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How to Survive the Bumpy Market Ahead

Real Money's Stephen “Sarge” Guilfoyle says investors may just have to put up with increased volatility, since timing a re-entry into the market is a challenge.

The stock market faces some hurdles ahead as investors await the outcome of the U.S. debt ceiling debate, the Federal Reserve’s timing decision on tapering, the infrastructure bill and the Stock Buyback Accountability Act.

Several other factors loom large and there are many signs that the economy is headed for a slowdown as the impact of the Delta variant remains wide reaching, wrote Stephen “Sarge” Guilfoyle in a recent Real Money column.

“The economy is slowing,” he wrote. “The big banks, though extremely (I mean... holy moly, wake the heck up) late in coming to this understanding, have indeed finally arrived. The Delta variant, though seeming off of peak rates (hopefully) of infection is still deterring enough normal behavior as to slow commerce, constrict supply chains, and subdue labor market participation... either through fear or lack of suitable options for child care.”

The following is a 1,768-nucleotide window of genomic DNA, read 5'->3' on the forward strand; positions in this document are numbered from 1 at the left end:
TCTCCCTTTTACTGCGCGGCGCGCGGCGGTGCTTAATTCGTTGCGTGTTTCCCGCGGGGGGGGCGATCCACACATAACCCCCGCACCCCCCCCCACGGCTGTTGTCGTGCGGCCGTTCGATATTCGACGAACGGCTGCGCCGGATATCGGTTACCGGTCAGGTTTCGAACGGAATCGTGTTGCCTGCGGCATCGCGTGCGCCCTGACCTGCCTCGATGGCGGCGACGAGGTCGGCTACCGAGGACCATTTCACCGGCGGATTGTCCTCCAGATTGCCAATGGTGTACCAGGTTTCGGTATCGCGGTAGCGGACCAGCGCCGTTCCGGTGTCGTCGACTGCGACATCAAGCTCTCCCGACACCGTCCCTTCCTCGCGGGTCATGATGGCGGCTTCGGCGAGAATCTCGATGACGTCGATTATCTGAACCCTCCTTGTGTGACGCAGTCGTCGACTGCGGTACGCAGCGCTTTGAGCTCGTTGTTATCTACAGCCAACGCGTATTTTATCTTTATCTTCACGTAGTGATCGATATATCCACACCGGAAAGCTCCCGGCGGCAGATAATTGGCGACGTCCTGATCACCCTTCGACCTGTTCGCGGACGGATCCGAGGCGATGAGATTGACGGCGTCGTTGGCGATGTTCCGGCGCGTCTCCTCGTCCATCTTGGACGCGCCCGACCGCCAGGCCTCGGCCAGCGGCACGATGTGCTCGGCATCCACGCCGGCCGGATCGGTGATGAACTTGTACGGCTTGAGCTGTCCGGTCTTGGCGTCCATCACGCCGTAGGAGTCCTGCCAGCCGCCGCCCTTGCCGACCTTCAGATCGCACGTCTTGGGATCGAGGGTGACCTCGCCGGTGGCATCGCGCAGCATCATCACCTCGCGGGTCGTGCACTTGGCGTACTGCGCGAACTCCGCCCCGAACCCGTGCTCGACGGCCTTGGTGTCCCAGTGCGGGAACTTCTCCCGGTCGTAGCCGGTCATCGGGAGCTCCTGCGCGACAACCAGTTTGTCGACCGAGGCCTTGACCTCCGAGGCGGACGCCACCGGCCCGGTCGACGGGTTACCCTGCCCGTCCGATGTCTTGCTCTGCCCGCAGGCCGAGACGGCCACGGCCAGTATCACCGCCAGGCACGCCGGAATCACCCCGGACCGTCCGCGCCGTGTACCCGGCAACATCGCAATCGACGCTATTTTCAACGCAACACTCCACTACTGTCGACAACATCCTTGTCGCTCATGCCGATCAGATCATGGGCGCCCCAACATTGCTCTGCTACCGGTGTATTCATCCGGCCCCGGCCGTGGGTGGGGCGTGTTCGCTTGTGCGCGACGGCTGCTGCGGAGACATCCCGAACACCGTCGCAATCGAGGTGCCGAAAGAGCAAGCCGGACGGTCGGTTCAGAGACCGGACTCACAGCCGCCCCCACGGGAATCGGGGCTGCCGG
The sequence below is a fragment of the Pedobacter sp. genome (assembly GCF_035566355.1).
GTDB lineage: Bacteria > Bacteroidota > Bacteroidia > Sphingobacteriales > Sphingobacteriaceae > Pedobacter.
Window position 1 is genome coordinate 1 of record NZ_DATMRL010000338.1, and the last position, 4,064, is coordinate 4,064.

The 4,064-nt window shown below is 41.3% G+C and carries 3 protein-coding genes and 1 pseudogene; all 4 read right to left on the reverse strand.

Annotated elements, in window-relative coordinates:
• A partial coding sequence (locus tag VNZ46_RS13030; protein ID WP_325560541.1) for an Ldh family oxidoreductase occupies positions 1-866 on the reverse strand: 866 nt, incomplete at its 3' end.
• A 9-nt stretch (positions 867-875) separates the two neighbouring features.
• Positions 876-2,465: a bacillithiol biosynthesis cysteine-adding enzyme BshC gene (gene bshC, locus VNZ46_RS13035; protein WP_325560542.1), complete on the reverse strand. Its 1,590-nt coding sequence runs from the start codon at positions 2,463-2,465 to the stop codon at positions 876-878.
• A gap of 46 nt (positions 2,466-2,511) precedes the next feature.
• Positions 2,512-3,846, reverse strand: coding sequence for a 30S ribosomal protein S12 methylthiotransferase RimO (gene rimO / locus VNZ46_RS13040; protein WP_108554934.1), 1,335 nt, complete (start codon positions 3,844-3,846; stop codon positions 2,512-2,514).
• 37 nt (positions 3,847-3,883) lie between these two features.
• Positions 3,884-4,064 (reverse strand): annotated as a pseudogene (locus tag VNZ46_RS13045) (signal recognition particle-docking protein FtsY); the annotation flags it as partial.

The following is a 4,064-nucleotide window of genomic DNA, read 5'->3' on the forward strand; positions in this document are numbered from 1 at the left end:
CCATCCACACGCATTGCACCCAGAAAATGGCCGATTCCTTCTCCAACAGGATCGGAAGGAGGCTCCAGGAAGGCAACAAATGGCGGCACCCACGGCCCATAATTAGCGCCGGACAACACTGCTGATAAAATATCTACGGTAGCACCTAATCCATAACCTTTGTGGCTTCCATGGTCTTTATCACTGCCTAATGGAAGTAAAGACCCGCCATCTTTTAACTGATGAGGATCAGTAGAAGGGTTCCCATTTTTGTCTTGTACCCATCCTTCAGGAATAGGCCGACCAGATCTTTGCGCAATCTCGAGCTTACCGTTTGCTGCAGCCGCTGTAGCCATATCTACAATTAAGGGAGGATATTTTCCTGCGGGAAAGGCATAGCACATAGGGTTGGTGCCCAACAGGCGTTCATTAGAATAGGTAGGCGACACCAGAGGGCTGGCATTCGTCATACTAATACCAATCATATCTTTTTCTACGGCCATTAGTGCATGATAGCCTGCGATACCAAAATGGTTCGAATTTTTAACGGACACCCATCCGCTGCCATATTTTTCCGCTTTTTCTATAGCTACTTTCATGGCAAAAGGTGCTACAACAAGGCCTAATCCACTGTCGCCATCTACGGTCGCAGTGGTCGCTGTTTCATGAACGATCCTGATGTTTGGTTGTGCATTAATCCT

Investors need to be prepared for a choppy market, but going to cash and timing a re-entry into the market is challenging. Putting up with the increase in volatility is one strategy, Guilfoyle wrote.

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“My point is that the investor who stays the course throughout will likely suffer some seasonal anguish, would probably be outperformed by the trader who turns assets into cash in mid-September intent on re-establishing most of those positions with marvelous precision in timing at some point prior to November,” he says. “While true, I know that I am likely not sharp enough in my timing to be that trader, and I am quite confident in my standing among that broad group of individuals.”

The stock market is nowhere near being technically oversold at this time, but investors face a greater amount of risk since there is not only seasonal risk, but also headline policy risk during the next two weeks.

Guilfoyle’s stance is to remain in the market. His strategy is “maintaining not gargantuan, but elevated cash levels. Not going crazy.”

Whether or not the market will “get ugly” in the short-term, he does not plan to “be a leader to the upside if the trade-off is that I have protected myself from leading to the down-side,” he wrote. “In other words, keep your helmet on, and buckle your chin straps.”

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